Under the special imperatives of a "new day" that afficaldom has scheduled for Jan 11, Wilma Lehman is in an unusual category of federal civil servants who are being urged to produce less.

Her product emerges with fearsome authority from errant stacks of documents and records that clutter the chair, floor and desk of her Civil Service Commission cubicle. She is a writer of regulations.

In implementing President Carter's Civil Service Reform Act, the administration's personnel officials are trying to do for the management of their own vast force what they have undertaken in other realms such as air travel-brake the once-popular bureaucratic penchant for regulation.

The paternal instinct dies hard, officials conceded, but they are convinced the time is ripe and the effort essential to improving service and efficiency to improving service and efficiency in theysystem. As much as a year may be required now to fill a senior-level job and two to three years to resolve some employe disputes, officials said.

The thrust of the reform act is to give agencies more freedom to do what they choose and make them more accountable for those actions, officials said.

"The question is, can I (as a regulator) bite may tongue and shut my mouth and let them (federal agencies) go ahead and do whatever it is? I expect there will be a bunch of serious gaffes out there that will force us to swallow hard, but that' the price of freedom," said Reginald M. Jones, an official of the commission's Bureau of Policies and Standards who directs the regulations operation.

Officials also have asked the regulation writers to reestablish the trampled boundaries between the law as pased by Congress and what Jones called the well intended embelishments and afterthoughts of civil servants.

The regulations and the 5-foot thick multivolume Federal Personnel Manual that further elaborates on the law have grown full of ambiguities. These have snarled court litigation. labor-management relations and an array of other procedures relatig to federal workers, Jones said.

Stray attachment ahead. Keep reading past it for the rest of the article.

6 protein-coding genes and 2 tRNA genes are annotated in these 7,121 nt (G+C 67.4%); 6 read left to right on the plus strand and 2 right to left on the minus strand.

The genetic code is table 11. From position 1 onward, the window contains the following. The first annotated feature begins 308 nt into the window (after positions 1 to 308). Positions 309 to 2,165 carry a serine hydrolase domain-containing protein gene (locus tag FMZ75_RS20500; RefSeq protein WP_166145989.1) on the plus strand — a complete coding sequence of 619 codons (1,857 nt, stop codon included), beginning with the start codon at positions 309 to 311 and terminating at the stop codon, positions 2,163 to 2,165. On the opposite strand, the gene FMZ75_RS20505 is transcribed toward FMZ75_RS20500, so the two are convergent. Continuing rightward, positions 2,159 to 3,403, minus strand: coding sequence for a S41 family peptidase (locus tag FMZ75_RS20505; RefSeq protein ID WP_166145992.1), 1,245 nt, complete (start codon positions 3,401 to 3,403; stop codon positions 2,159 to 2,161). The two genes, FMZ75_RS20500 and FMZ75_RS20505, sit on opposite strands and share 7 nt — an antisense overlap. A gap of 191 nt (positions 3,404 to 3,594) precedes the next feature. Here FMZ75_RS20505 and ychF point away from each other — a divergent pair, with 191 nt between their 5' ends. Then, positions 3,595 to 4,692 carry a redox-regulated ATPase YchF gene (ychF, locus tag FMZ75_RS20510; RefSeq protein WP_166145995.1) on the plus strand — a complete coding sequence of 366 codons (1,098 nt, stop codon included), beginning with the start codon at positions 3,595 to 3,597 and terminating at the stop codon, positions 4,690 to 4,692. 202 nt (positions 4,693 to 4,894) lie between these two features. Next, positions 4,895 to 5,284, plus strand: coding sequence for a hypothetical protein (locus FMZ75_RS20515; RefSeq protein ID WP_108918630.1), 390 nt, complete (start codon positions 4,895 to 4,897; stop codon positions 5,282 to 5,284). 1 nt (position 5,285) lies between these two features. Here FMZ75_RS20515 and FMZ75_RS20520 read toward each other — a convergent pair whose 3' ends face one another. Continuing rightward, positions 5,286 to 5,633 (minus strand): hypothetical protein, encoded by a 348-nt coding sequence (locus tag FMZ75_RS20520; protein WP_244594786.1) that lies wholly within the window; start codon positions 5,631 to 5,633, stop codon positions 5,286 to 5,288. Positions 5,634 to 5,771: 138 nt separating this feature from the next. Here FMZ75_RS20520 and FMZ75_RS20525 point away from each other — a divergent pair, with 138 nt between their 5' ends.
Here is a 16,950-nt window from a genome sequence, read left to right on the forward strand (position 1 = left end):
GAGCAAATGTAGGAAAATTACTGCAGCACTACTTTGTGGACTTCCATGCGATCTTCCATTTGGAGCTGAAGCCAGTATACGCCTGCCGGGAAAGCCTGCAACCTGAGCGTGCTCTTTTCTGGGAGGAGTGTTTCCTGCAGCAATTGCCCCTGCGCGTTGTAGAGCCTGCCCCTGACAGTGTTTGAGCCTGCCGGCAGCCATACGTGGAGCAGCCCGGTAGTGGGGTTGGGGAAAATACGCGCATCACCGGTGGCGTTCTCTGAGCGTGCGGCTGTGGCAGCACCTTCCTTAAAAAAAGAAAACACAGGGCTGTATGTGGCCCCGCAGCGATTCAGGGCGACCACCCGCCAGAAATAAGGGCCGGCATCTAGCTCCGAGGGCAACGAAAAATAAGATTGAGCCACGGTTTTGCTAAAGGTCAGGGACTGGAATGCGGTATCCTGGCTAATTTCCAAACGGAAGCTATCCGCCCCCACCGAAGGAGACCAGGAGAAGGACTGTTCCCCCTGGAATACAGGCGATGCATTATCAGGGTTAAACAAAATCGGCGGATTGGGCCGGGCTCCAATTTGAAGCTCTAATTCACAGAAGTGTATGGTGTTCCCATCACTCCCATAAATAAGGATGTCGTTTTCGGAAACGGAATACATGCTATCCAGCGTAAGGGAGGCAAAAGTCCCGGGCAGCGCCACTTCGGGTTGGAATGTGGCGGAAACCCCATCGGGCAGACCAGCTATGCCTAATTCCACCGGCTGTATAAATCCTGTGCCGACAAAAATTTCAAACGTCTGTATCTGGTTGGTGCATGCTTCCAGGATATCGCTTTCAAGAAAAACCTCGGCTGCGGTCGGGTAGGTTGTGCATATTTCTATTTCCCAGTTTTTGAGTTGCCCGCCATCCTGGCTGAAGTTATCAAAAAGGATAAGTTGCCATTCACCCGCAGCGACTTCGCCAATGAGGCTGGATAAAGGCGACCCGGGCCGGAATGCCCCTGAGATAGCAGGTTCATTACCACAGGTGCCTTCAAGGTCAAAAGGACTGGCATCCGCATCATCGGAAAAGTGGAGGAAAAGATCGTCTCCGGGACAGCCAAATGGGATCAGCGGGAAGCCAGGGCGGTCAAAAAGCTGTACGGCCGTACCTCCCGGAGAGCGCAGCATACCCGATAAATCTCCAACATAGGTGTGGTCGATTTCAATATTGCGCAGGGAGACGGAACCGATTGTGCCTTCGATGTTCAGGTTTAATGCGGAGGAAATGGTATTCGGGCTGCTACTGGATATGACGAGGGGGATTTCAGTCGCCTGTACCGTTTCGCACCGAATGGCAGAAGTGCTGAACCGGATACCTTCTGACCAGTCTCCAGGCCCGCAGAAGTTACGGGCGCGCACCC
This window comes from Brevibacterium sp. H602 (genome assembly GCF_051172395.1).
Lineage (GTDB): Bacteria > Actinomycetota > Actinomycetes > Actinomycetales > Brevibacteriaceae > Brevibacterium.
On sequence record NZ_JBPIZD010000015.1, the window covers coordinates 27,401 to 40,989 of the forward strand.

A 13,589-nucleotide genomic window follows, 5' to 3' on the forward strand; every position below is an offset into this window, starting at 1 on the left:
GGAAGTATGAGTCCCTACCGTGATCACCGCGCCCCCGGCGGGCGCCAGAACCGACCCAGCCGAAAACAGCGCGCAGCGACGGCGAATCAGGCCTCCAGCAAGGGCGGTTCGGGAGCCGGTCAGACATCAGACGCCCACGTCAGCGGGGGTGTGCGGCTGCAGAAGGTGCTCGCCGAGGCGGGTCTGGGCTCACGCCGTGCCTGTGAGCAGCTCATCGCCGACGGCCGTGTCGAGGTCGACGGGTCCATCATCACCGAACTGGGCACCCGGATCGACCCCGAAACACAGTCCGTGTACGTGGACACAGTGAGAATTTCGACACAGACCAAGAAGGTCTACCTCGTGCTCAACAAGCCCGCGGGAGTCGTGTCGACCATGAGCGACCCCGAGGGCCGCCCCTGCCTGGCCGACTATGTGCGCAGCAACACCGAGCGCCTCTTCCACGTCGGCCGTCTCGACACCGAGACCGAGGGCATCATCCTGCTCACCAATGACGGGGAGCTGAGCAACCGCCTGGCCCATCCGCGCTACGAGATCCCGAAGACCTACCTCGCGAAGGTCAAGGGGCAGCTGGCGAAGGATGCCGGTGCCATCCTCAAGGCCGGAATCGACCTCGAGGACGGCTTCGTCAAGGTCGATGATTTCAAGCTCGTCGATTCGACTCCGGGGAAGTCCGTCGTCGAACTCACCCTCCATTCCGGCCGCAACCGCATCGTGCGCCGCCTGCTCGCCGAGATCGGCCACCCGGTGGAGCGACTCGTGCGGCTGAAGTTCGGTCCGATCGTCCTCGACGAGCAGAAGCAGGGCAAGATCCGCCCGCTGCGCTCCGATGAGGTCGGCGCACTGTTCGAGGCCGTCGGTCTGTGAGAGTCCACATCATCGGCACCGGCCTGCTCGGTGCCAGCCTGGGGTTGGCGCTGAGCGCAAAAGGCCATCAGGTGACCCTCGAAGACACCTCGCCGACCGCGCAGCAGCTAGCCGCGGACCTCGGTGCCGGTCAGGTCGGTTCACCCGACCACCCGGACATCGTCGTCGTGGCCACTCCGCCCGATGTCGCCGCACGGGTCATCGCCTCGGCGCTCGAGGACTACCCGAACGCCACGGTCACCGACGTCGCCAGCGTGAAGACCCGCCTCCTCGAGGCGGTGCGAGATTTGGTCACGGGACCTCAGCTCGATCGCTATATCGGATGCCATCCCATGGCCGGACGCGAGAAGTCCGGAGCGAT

"Over time, the purpose, of these writing began to get obscure and we began to have three categories: The law says, the regulation say and finally, WE say.

"Then some poor devil in the personnel office would have to figure out if something was mandatory. Does 'shall' or 'should' mean 'must'? Jones said. "People are litigating like crazy over some manual writer's gratuitous parenthetical advice."

"A lot of people think the regulations are the law," he added.

Some civil servants are resisting the new approach, officials noted, but Civil Service Commission Chairman Alan K. Campbell has warned that those who are able to make the adjustment "will prevail."

To emphasize the new permissive bent of the commission's regulators and the determination to effect change, commission Vice Chairman Jule Sugarman recently donned a custom T-shirt in anticipation of negative reactions from agency managers. The T-shirt is emblazoned with the words, "Yes You Can."

A new "Yes You Can" service will set up shop in the commission's successor agency to respond to agencies' questions about the new system, Sugarman announced.

"We have met the enemy, and they is us," he added, quoting the famous line from the comic strip character, Pogo.

On Jan. 1, the nearly century-old Civil Service Commission is to be divided into "two new major agencies and some smaller entities. Outwardly, the transition will entail little more than new letterheads and door plates, officials said.

The new Office of Personnel Management will replace the commission as the president's arm for managing his work force. Some civil servants have called it "OPM for the masses."

A Merit System Protection Board will assume the commission's other major rule, as protector of employes' rights and adjudicator in their disputes with managers, with extra protection for so-called whistle-blowers.

Ten days later, complex laws designed to motivated the new apparatus click into effect. They are to tie the pay of about 72,500 midlevel executives to performance instead of longevity, prescribe new ays of evaluating performance, set up a new basis for labor-management relations and simplify hiring and firing procedures.